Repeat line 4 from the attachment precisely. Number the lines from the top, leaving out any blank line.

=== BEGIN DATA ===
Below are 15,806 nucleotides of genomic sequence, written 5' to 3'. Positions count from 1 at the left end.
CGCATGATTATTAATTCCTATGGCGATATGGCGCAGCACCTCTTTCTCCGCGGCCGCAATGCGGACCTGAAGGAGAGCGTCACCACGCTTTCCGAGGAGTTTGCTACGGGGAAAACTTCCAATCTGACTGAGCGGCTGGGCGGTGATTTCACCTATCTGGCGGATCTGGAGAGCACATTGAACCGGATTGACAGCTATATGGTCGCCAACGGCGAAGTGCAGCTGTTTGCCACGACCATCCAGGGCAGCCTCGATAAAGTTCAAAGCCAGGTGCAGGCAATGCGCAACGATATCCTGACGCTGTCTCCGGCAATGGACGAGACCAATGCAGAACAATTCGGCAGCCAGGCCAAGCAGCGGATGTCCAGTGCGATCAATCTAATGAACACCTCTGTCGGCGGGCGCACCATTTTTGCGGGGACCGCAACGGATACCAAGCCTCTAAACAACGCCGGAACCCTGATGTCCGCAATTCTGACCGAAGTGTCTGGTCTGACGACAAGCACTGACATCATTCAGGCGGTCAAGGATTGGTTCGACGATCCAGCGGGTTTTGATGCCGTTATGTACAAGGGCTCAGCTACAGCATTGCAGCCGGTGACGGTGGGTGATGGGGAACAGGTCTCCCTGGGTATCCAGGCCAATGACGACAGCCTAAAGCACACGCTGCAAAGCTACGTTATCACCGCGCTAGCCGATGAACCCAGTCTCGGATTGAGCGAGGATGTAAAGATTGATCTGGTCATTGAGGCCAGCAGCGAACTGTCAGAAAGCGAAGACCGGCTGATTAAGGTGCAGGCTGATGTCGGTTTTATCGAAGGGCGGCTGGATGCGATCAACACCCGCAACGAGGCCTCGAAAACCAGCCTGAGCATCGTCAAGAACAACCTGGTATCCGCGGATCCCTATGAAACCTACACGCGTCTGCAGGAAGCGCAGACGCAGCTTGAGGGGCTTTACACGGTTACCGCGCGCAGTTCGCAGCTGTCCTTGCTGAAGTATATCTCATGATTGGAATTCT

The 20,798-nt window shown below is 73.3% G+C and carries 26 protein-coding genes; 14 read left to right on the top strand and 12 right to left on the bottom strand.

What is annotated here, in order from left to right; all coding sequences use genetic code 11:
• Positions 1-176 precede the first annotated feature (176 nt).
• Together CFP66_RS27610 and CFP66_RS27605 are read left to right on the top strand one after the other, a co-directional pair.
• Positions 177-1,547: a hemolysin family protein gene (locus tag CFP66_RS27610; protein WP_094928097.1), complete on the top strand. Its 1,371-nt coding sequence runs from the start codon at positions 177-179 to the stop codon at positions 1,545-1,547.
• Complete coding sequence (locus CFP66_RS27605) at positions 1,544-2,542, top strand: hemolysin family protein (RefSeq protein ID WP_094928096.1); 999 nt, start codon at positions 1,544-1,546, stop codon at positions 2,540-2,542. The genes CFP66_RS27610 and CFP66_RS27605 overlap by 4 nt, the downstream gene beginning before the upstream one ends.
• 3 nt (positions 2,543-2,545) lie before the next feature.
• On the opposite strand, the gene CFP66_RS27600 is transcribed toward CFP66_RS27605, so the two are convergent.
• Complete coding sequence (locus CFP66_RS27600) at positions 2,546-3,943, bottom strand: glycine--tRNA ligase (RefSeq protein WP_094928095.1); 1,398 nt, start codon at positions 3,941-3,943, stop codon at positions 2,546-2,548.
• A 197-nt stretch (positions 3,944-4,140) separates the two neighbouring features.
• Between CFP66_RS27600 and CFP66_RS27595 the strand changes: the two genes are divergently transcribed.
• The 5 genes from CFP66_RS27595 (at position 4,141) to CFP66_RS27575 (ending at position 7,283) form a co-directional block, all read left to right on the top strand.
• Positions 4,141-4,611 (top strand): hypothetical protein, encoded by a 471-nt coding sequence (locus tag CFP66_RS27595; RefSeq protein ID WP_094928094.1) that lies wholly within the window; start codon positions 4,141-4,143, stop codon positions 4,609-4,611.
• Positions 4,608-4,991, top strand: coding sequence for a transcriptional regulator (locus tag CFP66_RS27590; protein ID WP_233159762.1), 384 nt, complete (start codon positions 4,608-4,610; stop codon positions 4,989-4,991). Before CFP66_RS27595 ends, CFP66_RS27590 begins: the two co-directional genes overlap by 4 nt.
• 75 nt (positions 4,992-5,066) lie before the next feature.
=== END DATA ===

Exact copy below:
What is annotated here, in order from left to right; all coding sequences use genetic code 11: